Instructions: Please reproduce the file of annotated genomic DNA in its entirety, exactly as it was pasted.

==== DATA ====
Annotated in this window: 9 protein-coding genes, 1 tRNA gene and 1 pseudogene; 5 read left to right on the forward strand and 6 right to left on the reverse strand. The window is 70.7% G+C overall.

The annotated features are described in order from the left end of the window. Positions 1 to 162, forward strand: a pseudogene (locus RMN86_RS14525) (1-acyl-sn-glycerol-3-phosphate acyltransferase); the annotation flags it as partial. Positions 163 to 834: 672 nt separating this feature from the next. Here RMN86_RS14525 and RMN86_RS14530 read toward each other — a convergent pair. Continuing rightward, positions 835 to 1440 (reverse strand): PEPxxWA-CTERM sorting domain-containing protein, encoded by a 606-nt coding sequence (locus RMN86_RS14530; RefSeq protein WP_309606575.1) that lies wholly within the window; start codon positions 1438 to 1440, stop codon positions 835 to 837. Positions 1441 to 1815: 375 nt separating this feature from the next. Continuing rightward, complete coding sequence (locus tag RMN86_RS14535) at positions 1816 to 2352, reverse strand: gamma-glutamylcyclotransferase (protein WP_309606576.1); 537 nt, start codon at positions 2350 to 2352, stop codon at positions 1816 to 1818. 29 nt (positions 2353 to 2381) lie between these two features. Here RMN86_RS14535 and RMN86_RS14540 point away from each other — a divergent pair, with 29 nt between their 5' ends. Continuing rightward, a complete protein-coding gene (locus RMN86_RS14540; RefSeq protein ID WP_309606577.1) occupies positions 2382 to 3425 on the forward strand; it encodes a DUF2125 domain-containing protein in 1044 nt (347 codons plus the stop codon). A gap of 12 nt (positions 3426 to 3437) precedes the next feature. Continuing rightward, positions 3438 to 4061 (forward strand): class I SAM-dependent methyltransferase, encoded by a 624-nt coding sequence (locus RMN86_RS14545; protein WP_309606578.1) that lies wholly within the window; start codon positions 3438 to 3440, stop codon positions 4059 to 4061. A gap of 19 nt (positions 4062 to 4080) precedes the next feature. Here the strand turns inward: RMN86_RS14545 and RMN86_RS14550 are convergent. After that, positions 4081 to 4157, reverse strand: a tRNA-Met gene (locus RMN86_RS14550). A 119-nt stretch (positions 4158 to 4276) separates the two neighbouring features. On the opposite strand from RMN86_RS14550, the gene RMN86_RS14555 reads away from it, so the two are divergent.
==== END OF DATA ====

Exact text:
Annotated in this window: 9 protein-coding genes, 1 tRNA gene and 1 pseudogene; 5 read left to right on the forward strand and 6 right to left on the reverse strand. The window is 70.7% G+C overall.

The annotated features are described in order from the left end of the window. Positions 1 to 162, forward strand: a pseudogene (locus RMN86_RS14525) (1-acyl-sn-glycerol-3-phosphate acyltransferase); the annotation flags it as partial. Positions 163 to 834: 672 nt separating this feature from the next. Here RMN86_RS14525 and RMN86_RS14530 read toward each other — a convergent pair. Continuing rightward, positions 835 to 1440 (reverse strand): PEPxxWA-CTERM sorting domain-containing protein, encoded by a 606-nt coding sequence (locus RMN86_RS14530; RefSeq protein WP_309606575.1) that lies wholly within the window; start codon positions 1438 to 1440, stop codon positions 835 to 837. Positions 1441 to 1815: 375 nt separating this feature from the next. Continuing rightward, complete coding sequence (locus tag RMN86_RS14535) at positions 1816 to 2352, reverse strand: gamma-glutamylcyclotransferase (protein WP_309606576.1); 537 nt, start codon at positions 2350 to 2352, stop codon at positions 1816 to 1818. 29 nt (positions 2353 to 2381) lie between these two features. Here RMN86_RS14535 and RMN86_RS14540 point away from each other — a divergent pair, with 29 nt between their 5' ends. Continuing rightward, a complete protein-coding gene (locus RMN86_RS14540; RefSeq protein ID WP_309606577.1) occupies positions 2382 to 3425 on the forward strand; it encodes a DUF2125 domain-containing protein in 1044 nt (347 codons plus the stop codon). A gap of 12 nt (positions 3426 to 3437) precedes the next feature. Continuing rightward, positions 3438 to 4061 (forward strand): class I SAM-dependent methyltransferase, encoded by a 624-nt coding sequence (locus RMN86_RS14545; protein WP_309606578.1) that lies wholly within the window; start codon positions 3438 to 3440, stop codon positions 4059 to 4061. A gap of 19 nt (positions 4062 to 4080) precedes the next feature. Here the strand turns inward: RMN86_RS14545 and RMN86_RS14550 are convergent. After that, positions 4081 to 4157, reverse strand: a tRNA-Met gene (locus RMN86_RS14550). A 119-nt stretch (positions 4158 to 4276) separates the two neighbouring features. On the opposite strand from RMN86_RS14550, the gene RMN86_RS14555 reads away from it, so the two are divergent.